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UK news in brief

09 December 2022


Land Rover owner in row with church over access

A MAN who parked his 4×4 outside his house on the path to St Wulfram’s, Grantham, in Lincolnshire, has insisted that he is not preventing deliveries to the church, or disabled access, despite complaints that deliveries have been hindered, including deliveries for the church’s Christmas tree festival. The man, Peter Escreet, who is 39, said that the “constant” stream of cars going past his house was resulting in “ongoing damage” to the building and the path. “We have parked here to block people’s access because we don’t think anybody should be driving up here,” he told Lincolnshire Live. A spokesman for the church said that, while he understood Mr Escreet’s concerns, access to the church was needed. “It is important that deliveries, contractors, and disabled visitors can get as close to the front door as possible.” Mr Escreet said that there was enough room between his car and the wall for mobility scooters to pass, and that it had been possible to deliver the trees.


London churches invited to tackle hygiene poverty

CHURCHES in the diocese of London are being encouraged to join a campaign to relieve hygiene poverty by helping to co-ordinate the collection and distribution of hygiene products. The Priest-in-Charge of Holy Sepulchre, London (St Sepulchre-without-Newgate), the Revd Nicholas Mottershead, who co-ordinates the Square Mile Hygiene Bank, distributes hygiene products from a neighbouring Boots branch to the bank’s 20 community partners (schools, charities, and agencies). There are a further 52 organisations on the partners’ waiting list, which would benefit a further 10,000 people. Mr Mottershead said: “Personal hygiene is not a privilege, but a right.” The Bishop of London, the Rt Revd Sarah Mullally, said: “As many cut back on ‘non-essentials’ due to the cost-of-living crisis, the plight of hygiene poverty will only worsen, and it is unacceptable that anyone should feel unable to participate fully in society due to their inability to pay for hygiene products.”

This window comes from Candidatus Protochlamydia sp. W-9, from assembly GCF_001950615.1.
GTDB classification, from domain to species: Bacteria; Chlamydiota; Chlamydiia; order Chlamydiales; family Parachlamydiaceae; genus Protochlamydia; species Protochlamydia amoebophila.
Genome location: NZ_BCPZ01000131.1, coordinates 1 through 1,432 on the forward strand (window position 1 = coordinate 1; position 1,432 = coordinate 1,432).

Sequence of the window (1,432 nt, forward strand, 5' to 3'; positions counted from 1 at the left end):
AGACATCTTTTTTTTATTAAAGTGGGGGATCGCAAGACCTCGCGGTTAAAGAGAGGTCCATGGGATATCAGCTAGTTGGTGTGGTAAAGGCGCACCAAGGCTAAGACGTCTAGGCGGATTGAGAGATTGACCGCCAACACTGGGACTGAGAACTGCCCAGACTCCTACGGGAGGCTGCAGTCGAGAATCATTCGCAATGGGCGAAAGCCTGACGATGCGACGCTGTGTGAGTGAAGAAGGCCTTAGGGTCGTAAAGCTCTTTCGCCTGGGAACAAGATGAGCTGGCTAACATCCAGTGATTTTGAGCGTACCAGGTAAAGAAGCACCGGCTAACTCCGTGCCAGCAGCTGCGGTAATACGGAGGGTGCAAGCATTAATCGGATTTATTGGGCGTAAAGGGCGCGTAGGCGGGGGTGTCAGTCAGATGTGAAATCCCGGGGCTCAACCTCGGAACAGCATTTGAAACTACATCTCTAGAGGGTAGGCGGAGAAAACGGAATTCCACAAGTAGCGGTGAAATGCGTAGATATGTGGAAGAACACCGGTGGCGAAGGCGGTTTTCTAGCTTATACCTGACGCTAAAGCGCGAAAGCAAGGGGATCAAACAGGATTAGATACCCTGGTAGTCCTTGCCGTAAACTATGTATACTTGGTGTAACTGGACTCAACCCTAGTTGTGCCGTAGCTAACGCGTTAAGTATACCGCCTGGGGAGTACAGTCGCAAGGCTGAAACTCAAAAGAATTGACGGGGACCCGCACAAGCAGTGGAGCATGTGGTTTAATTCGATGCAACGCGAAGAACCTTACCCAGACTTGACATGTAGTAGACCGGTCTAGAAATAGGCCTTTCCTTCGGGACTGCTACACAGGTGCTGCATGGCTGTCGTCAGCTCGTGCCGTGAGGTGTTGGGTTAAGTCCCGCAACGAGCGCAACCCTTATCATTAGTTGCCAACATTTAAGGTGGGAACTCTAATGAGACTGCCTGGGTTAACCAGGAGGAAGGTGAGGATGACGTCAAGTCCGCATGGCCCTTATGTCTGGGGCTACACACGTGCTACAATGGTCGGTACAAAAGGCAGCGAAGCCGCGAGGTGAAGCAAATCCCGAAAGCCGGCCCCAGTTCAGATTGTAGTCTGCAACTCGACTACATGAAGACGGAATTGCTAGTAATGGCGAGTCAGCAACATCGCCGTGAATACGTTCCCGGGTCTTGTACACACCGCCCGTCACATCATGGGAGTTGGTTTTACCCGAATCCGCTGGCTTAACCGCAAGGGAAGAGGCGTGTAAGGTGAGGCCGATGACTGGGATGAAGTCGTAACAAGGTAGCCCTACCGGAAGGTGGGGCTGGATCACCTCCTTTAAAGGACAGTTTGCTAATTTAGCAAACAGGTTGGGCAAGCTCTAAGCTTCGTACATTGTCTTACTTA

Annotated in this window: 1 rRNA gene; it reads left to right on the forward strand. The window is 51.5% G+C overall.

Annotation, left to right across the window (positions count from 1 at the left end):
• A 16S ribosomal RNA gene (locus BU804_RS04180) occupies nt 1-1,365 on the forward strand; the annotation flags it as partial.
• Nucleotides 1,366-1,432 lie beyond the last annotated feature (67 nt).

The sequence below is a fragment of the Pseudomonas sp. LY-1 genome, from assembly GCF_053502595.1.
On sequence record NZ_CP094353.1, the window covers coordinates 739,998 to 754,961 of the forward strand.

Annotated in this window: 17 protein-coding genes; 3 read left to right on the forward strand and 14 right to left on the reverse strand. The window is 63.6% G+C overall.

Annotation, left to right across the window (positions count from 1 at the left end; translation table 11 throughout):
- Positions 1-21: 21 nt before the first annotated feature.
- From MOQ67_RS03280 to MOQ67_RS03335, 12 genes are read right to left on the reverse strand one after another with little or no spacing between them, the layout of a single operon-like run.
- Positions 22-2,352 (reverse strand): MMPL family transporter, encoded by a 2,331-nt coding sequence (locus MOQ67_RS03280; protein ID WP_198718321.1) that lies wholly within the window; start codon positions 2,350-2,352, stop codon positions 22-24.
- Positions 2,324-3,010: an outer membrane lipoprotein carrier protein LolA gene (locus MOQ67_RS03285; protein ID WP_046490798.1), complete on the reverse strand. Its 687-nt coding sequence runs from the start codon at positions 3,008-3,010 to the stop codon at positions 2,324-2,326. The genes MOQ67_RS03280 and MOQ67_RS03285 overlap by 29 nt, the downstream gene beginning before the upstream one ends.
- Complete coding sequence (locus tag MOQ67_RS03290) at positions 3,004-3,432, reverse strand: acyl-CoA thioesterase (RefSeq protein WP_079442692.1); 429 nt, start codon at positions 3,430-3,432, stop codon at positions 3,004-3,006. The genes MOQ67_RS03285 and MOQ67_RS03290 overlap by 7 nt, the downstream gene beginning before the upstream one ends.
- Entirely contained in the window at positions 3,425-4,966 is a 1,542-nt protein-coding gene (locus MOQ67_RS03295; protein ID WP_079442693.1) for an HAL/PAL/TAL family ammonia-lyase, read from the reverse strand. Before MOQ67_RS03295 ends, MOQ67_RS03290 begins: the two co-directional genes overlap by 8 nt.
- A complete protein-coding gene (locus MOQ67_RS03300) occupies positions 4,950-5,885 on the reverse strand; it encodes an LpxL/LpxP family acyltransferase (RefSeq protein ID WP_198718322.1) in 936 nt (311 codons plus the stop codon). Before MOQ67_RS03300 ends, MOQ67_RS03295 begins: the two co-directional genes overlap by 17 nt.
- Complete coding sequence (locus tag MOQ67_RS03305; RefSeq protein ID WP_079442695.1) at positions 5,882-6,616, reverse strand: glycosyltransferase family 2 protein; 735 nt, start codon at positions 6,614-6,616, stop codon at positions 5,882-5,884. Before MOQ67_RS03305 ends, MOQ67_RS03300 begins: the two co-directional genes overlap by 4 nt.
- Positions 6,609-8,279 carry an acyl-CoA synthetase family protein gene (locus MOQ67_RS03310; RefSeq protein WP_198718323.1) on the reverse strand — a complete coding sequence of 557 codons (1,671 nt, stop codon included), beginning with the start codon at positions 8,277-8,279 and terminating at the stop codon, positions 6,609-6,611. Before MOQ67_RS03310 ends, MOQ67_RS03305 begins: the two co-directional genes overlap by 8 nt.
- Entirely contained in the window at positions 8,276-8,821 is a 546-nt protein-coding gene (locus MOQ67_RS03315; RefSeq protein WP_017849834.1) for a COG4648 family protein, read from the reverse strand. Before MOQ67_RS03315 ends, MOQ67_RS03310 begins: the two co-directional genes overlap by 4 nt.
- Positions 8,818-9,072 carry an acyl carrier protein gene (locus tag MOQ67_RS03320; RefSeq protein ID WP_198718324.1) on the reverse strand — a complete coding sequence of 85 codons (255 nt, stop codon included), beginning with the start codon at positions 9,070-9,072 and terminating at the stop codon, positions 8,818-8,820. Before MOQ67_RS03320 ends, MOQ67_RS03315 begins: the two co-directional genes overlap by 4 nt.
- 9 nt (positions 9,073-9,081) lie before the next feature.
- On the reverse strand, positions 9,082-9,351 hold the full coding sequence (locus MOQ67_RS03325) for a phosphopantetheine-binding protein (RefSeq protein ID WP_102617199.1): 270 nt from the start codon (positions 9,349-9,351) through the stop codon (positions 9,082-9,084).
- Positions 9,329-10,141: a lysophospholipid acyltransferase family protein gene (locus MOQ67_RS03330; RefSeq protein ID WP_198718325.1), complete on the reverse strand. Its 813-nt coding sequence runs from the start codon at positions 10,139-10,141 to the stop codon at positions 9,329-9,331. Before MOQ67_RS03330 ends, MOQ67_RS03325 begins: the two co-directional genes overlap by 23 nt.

College principal to be Mission Enabler for the North

THE Principal at St Hild College, in Yorkshire, Canon Mark Powley, has been appointed as the Archbishop of York’s first Mission Enabler for the North, and will focus on “revitalising parishes and planting new churches” in the 12 dioceses of the Province, an announcement said last week. The new position is being paid for by the Strategic Development Fund. There will be a particular emphasis on the growth of a younger and more diverse Church. Archbishop Cottrell said: “This role has emerged after much prayer and collaboration with diocesan bishops and theological-education institutions across the Province.” Canon Powley, who lectures in Biblical Theology and Leadership at St Hild, will take up his new post in May 2023. It was a “great privilege”, he said, to take on the “massive task” with partners around the Province.


Climate protesters interrupt cathedral service

ENVIRONMENTAL campaigners held a climate protest during a morning service in Derby Cathedral on Sunday. A banner was unfurled and placards were displayed, calling on the Church of England to disinvest from fossil fuels. One of the protesters, Mary Smail, knelt at the front, while another protester appeared to place ashes on her head. Ms Smail told the Derby Telegraph: “What I did today was an act of repentance — it was a spiritual act. If God so loved the world that he gave his only son as a sacrifice, what are we doing in response to that sacrifice in continuing to sacrifice the earth and the people of God’s love on the altar of greed?” The article was re-Tweeted by Christian Climate Action.


Quakers drop ‘overseer’ title as echoing slavery

QUAKERS have agreed to stop using the term “overseer” because of its connotations of oppression and slavery, it was announced this week. The term has been used since 1753 to represent Quakers who provide pastoral oversight, support, and care. The word has also been used to describe slave-plantation managers. In 2019, Quakers in central Yorkshire raised a concern that the term was outdated. Last week, the representative body of Quaker meetings heard statements from more than 40 areas, many of whom already used other terms, such as “pastoral friend”. The Deputy Recording Clerk for Quakers in Britain, Siobhán Haire, said: “There is no external scale of anti-racism which we can measure ourselves against, no impact dashboard for the personal and corporate epiphanies which are required of us if we are truly to embody anti-racism and know ourselves to be anti-racist.”

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